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Research Project: Pediatric Clinical Nutrition

Location: Children's Nutrition Research Center

Title: The microbiome, intestinal function, and arginine metabolism of healthy Indian women are different from those of American and Jamaican women

item KAO, CHRISTINA - Children'S Nutrition Research Center (CNRC)
item COPE, JULIA - Texas Children'S Hospital
item HSU, JEAN - Children'S Nutrition Research Center (CNRC)
item DWARKANATH, PRATIBHA - St John'S National Academy Of Health Sciences
item KARNES, JEFFREY - Children'S Nutrition Research Center (CNRC)
item LUNA, RUTH - Texas Children'S Hospital
item HOLLISTER, EMILY - Texas Children'S Hospital
item THAME, MINERVA - University Of The West Indies
item KURPAD, ANURA - St John'S National Academy Of Health Sciences
item JAHOOR, FAROOK - Children'S Nutrition Research Center (CNRC)

Submitted to: Journal of Nutrition
Publication Type: Peer Reviewed Journal
Publication Acceptance Date: 2/9/2016
Publication Date: 3/9/2016
Citation: Kao, C.C., Cope, J.L., Hsu, J.W., Dwarkanath, P., Karnes, J.M., Luna, R.A., Hollister, E.B., Thame, M.M., Kurpad, A.V., Jahoor, F. 2016. The microbiome, intestinal function, and arginine metabolism of healthy Indian women are different from those of American and Jamaican women. Journal of Nutrition. doi:10.3945/jn.115.227579.

Interpretive Summary: Arginine is a compound that is very important for normal growth of a baby during pregnancy because it is needed to make new body proteins and also to make nitric oxide, a compound that is needed for the pregnant mother's blood to flow freely to the growing baby to deliver sufficient nutrition. In studies of American, Jamaican and Indian women, we found that both American and Jamaican women increase the amount of arginine and nitric oxide during pregnancy, but Indian women did not. Most importantly, the Indian women who produced less arginine had smaller babies and a high number of those babies were low birth weight babies. This is a big problem in the world because low birth weight babies are sicker, have a higher death rate and when they grow up to be adults, they have a higher rate of diabetes and heart disease. We therefore wanted to find out why pregnant Indian women were making less arginine and wondered whether this may be a problem with Indian women on the whole, regardless of whether they were pregnant or not. We studied arginine and nitric oxide in healthy normal weight Indian, American and Jamaican women who were not pregnant. Compared to American women, Indian women had less arginine available to make protein and nitric oxide because they were converting a lot of their arginine to another compound named ornithine. Indian women were also making less arginine. We also found that Indian women made less citrulline than American and Jamaican women and broke down more arginine to ornithine. Their gut capacity to absorb nutrition into the body was also much less than American and Jamaican women. The type of bacteria living in their gut was very different from American and Jamaican women and these types of bacteria were related to their diet, their decreased gut function, and the amount of arginine they were making. This study suggests that the bacteria living in the gut of Indian women is contributing to a decrease in the amount of arginine available to the rest of their body. Because a woman gets arginine from two sources, the amount she makes in her body plus the amount she gets from the protein in her meals, the findings of this study suggest that adult Indian women who are thinking of becoming pregnant should eat more protein so they will have a sufficient amount for their growing baby.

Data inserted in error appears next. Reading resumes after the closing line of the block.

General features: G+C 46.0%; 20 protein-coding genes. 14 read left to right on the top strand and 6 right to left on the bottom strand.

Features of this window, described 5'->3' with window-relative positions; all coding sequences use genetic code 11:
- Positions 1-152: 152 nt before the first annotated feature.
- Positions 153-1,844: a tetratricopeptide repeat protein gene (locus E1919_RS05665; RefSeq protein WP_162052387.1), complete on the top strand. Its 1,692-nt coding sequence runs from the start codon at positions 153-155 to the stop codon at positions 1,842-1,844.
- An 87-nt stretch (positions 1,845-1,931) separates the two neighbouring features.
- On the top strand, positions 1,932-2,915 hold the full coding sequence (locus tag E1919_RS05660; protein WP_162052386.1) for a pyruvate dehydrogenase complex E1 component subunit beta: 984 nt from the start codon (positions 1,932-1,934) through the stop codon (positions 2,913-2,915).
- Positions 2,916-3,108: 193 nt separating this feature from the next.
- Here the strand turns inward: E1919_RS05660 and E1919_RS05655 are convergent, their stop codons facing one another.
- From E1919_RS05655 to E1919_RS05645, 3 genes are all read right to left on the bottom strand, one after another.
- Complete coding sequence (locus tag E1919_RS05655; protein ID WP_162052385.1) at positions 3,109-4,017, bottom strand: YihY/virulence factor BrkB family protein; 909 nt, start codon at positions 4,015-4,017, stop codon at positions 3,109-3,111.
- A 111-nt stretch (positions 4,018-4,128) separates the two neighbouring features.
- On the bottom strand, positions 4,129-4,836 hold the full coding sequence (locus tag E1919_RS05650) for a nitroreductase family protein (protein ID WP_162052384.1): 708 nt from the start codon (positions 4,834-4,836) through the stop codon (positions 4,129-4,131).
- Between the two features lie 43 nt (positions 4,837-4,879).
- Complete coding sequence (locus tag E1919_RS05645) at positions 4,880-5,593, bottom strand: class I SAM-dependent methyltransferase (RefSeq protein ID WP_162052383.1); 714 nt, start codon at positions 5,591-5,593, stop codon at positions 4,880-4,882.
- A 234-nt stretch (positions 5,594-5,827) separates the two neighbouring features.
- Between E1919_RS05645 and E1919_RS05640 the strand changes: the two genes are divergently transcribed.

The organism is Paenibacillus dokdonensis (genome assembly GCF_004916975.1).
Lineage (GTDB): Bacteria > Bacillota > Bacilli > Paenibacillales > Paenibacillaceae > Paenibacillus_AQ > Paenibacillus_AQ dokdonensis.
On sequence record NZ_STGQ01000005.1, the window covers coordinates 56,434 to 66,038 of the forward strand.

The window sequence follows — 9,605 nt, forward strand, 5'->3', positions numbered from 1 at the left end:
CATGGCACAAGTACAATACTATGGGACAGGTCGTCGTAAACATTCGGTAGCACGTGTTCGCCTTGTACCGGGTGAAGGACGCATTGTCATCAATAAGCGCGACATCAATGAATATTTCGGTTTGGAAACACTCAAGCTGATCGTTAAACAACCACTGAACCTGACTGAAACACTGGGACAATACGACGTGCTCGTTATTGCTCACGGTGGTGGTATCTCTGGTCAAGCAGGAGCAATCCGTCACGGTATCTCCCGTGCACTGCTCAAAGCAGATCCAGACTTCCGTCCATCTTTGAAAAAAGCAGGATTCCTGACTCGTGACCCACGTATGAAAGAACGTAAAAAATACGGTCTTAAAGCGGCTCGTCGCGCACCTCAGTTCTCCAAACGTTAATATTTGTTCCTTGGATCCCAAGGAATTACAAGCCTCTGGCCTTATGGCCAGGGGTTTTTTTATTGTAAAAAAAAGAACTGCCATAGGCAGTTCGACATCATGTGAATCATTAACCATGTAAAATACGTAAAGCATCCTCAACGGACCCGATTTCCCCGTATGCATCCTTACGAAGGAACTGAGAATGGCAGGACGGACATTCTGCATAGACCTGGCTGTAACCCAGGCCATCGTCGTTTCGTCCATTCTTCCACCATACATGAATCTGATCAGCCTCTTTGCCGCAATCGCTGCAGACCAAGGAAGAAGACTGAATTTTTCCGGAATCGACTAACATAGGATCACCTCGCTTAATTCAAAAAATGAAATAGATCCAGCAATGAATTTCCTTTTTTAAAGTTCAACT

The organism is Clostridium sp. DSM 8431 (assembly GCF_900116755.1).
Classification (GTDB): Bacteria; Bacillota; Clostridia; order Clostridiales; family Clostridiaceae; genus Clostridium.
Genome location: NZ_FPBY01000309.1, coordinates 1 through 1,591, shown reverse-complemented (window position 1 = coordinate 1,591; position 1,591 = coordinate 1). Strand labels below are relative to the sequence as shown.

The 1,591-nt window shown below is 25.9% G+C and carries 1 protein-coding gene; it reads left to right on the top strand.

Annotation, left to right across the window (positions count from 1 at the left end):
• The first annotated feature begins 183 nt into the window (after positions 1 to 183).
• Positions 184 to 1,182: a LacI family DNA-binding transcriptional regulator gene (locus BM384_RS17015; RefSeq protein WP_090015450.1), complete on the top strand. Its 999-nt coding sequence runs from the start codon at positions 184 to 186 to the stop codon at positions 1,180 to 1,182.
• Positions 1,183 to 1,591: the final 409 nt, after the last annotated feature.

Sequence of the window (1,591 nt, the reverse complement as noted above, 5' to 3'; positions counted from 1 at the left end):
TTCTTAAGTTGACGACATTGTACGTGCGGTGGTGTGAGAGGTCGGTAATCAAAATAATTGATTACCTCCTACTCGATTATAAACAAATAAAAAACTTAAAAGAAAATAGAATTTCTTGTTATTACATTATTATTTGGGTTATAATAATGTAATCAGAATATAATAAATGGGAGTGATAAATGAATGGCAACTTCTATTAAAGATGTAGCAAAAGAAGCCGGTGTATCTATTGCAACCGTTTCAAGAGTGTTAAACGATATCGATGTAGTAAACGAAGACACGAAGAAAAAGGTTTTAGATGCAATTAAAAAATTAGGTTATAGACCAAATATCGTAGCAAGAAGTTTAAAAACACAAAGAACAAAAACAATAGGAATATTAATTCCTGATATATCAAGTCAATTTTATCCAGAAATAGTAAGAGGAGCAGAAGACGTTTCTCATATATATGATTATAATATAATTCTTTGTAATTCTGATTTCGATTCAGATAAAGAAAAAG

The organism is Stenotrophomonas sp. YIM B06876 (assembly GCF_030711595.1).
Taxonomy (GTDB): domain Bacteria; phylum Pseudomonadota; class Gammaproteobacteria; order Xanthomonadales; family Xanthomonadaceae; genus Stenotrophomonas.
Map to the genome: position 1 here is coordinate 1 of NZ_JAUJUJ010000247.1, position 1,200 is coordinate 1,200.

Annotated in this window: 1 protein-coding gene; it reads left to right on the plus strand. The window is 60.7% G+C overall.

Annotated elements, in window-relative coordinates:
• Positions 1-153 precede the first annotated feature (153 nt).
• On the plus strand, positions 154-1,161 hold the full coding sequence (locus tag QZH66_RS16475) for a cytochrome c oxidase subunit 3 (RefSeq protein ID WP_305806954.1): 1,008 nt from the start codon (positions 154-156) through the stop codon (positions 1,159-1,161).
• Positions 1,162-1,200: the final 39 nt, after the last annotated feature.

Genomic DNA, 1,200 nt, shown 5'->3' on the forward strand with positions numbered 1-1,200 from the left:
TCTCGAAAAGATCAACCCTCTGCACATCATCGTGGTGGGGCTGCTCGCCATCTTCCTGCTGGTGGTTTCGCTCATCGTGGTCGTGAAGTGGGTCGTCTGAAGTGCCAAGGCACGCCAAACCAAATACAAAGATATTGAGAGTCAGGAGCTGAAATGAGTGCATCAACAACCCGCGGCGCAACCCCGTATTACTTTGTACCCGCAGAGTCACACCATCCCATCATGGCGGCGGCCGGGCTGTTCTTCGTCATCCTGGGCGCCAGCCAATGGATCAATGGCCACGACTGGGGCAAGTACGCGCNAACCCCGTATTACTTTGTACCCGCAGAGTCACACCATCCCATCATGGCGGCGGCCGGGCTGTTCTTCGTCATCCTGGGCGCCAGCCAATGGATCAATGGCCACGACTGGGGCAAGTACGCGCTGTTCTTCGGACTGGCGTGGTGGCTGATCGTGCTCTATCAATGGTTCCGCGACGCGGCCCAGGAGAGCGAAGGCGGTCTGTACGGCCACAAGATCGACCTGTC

Technical Abstract: Indian women have slower arginine flux during pregnancy compared with American and Jamaican women. Arginine is a semi-essential amino acid that becomes essential during periods of rapid lean tissue deposition. It is synthesized only from citrulline, a nondietary amino acid produced mainly in the gut. The gut is therefore a key site of arginine and citrulline metabolism, and gut microbiota may affect their metabolism. The objective of this study was to identify differences in the gut microbiota of nonpregnant American, Indian, and Jamaican women and characterize the relations between the gut microbiota, gut function, and citrulline and arginine metabolism. Thirty healthy American, Indian, and Jamaican women (n = 10/group), aged 28.3 +/- 0.8 y, were infused intravenously with [guanidino-15N2]arginine, [5,5-2H2]citrulline, and [15N2]ornithine and given oral [U-13C6]arginine in the fasting and postprandial states. Fecal bacterial communities were characterized by 16S rRNA gene sequencing. In the fasting state, Indian women had lower citrulline flux than did American and Jamaican women [7.0 +/- 0.4 compared with 9.1 +/- 0.4 and 8.9 +/- 0.2 umol/kg fat-free mass (FFM)/h, P = 0.01] and greater enteral arginine conversion to ornithine than did American women (1.4 +/- 0.11 compared with 1.0 +/- 0.08 umol/kg FFM/h, P = 0.04). They also had lower mannitol excretion than American and Jamaican women (154 +/- 37.1 compared with 372 +/- 51.8 and 410 +/- 39.6 mg/6 h, P < 0.01). Three dominant stool community types characterized by increased abundances of the genera Prevotella, Bacteroides, and Bacteroides with Clostridium were identified. Indian women had increased mean relative abundances of Prevotella (42%) compared to American and Jamaican women (7% and < 1%, P = 0.03) which were associated with diet, impaired intestinal absorptive capacity, and arginine flux. These findings suggest that dysregulated intestinal function and a unique gut microbiome may contribute to altered arginine metabolism in Indian women.